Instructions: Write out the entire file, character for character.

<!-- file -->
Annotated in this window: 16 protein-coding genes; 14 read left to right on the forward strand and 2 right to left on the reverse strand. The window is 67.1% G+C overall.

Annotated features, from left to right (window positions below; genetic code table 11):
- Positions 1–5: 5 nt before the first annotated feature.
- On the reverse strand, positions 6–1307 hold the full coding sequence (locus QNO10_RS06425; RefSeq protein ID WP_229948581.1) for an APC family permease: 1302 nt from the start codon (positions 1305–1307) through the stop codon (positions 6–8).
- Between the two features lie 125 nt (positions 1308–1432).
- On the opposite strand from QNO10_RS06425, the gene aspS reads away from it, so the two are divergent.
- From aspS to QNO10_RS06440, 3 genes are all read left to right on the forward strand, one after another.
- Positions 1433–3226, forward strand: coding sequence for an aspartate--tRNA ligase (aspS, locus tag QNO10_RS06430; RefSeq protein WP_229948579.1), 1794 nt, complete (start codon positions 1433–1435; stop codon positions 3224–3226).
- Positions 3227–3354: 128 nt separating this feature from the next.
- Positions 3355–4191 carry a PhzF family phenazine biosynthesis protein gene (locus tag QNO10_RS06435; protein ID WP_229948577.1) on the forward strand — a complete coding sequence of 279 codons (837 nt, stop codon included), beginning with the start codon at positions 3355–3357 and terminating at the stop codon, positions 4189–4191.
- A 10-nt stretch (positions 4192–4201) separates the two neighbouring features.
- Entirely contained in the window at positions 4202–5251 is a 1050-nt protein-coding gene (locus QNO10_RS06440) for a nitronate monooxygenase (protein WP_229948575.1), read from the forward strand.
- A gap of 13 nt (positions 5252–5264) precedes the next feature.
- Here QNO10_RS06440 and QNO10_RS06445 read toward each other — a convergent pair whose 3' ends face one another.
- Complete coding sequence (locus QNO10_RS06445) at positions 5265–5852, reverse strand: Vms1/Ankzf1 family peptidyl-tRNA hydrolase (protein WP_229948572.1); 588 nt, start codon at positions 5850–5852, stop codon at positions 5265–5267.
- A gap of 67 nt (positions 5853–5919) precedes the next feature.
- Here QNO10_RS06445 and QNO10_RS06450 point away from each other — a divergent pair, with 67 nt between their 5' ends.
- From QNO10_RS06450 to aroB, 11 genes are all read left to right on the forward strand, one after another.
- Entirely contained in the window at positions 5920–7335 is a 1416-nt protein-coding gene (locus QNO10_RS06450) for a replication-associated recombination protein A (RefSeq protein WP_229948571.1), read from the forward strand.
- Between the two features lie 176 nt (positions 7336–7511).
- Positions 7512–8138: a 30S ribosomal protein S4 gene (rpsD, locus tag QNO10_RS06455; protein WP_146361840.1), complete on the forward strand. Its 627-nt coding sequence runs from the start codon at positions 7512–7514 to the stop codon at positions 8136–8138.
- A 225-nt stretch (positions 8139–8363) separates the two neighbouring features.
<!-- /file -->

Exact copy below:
Annotated in this window: 16 protein-coding genes; 14 read left to right on the forward strand and 2 right to left on the reverse strand. The window is 67.1% G+C overall.

Annotated features, from left to right (window positions below; genetic code table 11):
- Positions 1–5: 5 nt before the first annotated feature.
- On the reverse strand, positions 6–1307 hold the full coding sequence (locus QNO10_RS06425; RefSeq protein ID WP_229948581.1) for an APC family permease: 1302 nt from the start codon (positions 1305–1307) through the stop codon (positions 6–8).
- Between the two features lie 125 nt (positions 1308–1432).
- On the opposite strand from QNO10_RS06425, the gene aspS reads away from it, so the two are divergent.
- From aspS to QNO10_RS06440, 3 genes are all read left to right on the forward strand, one after another.
- Positions 1433–3226, forward strand: coding sequence for an aspartate--tRNA ligase (aspS, locus tag QNO10_RS06430; RefSeq protein WP_229948579.1), 1794 nt, complete (start codon positions 1433–1435; stop codon positions 3224–3226).
- Positions 3227–3354: 128 nt separating this feature from the next.
- Positions 3355–4191 carry a PhzF family phenazine biosynthesis protein gene (locus tag QNO10_RS06435; protein ID WP_229948577.1) on the forward strand — a complete coding sequence of 279 codons (837 nt, stop codon included), beginning with the start codon at positions 3355–3357 and terminating at the stop codon, positions 4189–4191.
- A 10-nt stretch (positions 4192–4201) separates the two neighbouring features.
- Entirely contained in the window at positions 4202–5251 is a 1050-nt protein-coding gene (locus QNO10_RS06440) for a nitronate monooxygenase (protein WP_229948575.1), read from the forward strand.
- A gap of 13 nt (positions 5252–5264) precedes the next feature.
- Here QNO10_RS06440 and QNO10_RS06445 read toward each other — a convergent pair whose 3' ends face one another.
- Complete coding sequence (locus QNO10_RS06445) at positions 5265–5852, reverse strand: Vms1/Ankzf1 family peptidyl-tRNA hydrolase (protein WP_229948572.1); 588 nt, start codon at positions 5850–5852, stop codon at positions 5265–5267.
- A gap of 67 nt (positions 5853–5919) precedes the next feature.
- Here QNO10_RS06445 and QNO10_RS06450 point away from each other — a divergent pair, with 67 nt between their 5' ends.
- From QNO10_RS06450 to aroB, 11 genes are all read left to right on the forward strand, one after another.
- Entirely contained in the window at positions 5920–7335 is a 1416-nt protein-coding gene (locus QNO10_RS06450) for a replication-associated recombination protein A (RefSeq protein WP_229948571.1), read from the forward strand.
- Between the two features lie 176 nt (positions 7336–7511).
- Positions 7512–8138: a 30S ribosomal protein S4 gene (rpsD, locus tag QNO10_RS06455; protein WP_146361840.1), complete on the forward strand. Its 627-nt coding sequence runs from the start codon at positions 7512–7514 to the stop codon at positions 8136–8138.
- A 225-nt stretch (positions 8139–8363) separates the two neighbouring features.